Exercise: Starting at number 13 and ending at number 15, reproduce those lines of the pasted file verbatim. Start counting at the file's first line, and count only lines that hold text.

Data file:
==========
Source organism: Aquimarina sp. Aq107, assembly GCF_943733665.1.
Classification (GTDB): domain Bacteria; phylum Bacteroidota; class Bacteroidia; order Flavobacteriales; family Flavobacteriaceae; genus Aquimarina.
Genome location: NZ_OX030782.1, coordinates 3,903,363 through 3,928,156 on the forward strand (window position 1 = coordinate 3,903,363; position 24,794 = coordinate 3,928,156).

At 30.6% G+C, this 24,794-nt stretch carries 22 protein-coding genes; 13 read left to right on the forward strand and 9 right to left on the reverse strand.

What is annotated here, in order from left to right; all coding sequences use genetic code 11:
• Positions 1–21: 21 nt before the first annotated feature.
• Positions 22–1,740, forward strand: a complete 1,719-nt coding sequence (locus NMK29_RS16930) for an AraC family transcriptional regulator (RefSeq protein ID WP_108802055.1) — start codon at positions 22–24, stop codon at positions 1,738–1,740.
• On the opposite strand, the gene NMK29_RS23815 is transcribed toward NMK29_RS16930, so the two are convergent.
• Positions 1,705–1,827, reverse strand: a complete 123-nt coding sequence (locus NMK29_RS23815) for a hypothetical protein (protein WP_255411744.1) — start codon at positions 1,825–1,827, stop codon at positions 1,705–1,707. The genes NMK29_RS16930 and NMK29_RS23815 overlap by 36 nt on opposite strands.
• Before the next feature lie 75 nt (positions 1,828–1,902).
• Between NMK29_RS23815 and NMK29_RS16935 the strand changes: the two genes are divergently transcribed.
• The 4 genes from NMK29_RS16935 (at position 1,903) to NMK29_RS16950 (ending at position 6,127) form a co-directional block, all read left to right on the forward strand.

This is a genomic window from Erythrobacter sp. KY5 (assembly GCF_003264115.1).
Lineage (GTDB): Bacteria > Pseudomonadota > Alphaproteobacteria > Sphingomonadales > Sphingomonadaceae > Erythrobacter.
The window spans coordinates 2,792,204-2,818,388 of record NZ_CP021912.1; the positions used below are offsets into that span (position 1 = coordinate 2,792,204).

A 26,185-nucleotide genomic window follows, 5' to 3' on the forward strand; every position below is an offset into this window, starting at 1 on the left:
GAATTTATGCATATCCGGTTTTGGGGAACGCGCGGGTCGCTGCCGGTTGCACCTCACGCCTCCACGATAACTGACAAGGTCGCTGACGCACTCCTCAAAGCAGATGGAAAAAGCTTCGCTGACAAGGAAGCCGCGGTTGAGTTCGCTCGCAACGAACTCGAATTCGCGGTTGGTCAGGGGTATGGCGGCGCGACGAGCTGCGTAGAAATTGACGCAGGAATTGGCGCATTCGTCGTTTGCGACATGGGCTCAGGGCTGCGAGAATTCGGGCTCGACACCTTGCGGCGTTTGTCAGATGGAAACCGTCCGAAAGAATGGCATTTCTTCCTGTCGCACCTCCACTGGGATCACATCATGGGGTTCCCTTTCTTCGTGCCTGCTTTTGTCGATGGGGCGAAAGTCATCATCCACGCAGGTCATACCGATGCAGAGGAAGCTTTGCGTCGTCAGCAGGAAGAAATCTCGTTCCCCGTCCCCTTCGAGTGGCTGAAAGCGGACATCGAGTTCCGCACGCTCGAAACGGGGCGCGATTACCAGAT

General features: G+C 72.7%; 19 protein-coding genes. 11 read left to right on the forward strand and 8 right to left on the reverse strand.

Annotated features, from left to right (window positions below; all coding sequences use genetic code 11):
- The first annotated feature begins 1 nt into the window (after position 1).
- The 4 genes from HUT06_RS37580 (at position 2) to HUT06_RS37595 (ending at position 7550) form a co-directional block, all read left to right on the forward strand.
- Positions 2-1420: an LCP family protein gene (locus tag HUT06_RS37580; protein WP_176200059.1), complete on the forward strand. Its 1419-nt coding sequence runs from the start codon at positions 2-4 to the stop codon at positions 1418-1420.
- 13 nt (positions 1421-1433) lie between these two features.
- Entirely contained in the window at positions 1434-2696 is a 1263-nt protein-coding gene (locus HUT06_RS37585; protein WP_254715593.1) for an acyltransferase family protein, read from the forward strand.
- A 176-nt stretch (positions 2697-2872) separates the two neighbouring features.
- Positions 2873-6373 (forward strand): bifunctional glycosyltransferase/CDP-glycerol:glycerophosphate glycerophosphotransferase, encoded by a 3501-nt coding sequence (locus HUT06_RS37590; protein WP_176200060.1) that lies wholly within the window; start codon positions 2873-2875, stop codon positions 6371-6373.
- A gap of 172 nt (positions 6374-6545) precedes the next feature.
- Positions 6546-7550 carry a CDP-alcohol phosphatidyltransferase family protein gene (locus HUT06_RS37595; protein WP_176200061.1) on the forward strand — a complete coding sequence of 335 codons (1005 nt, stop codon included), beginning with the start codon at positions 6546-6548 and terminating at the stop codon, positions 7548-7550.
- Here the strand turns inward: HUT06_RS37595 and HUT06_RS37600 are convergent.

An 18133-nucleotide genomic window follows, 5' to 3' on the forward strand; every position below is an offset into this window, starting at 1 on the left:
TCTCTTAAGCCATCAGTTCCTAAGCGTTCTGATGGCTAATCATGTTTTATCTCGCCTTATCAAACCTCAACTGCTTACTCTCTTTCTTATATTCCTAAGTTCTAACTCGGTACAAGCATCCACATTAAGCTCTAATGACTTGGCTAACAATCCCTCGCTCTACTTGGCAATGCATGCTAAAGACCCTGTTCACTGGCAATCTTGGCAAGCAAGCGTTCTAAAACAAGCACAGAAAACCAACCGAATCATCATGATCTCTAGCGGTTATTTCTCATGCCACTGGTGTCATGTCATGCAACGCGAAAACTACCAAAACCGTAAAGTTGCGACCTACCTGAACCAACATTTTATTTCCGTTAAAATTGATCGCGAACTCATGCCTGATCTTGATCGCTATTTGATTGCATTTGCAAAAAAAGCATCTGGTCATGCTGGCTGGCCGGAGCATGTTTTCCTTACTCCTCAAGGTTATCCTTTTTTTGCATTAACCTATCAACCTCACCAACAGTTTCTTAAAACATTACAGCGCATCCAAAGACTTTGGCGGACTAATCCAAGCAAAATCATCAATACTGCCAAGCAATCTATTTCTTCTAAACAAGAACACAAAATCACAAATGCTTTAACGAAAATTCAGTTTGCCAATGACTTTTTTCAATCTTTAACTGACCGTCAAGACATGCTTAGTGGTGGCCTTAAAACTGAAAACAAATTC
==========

This is a genomic window from Erythrobacter sp. KY5 (assembly GCF_003264115.1).
Lineage (GTDB): Bacteria > Pseudomonadota > Alphaproteobacteria > Sphingomonadales > Sphingomonadaceae > Erythrobacter.
The window spans coordinates 2,792,204-2,818,388 of record NZ_CP021912.1; the positions used below are offsets into that span (position 1 = coordinate 2,792,204).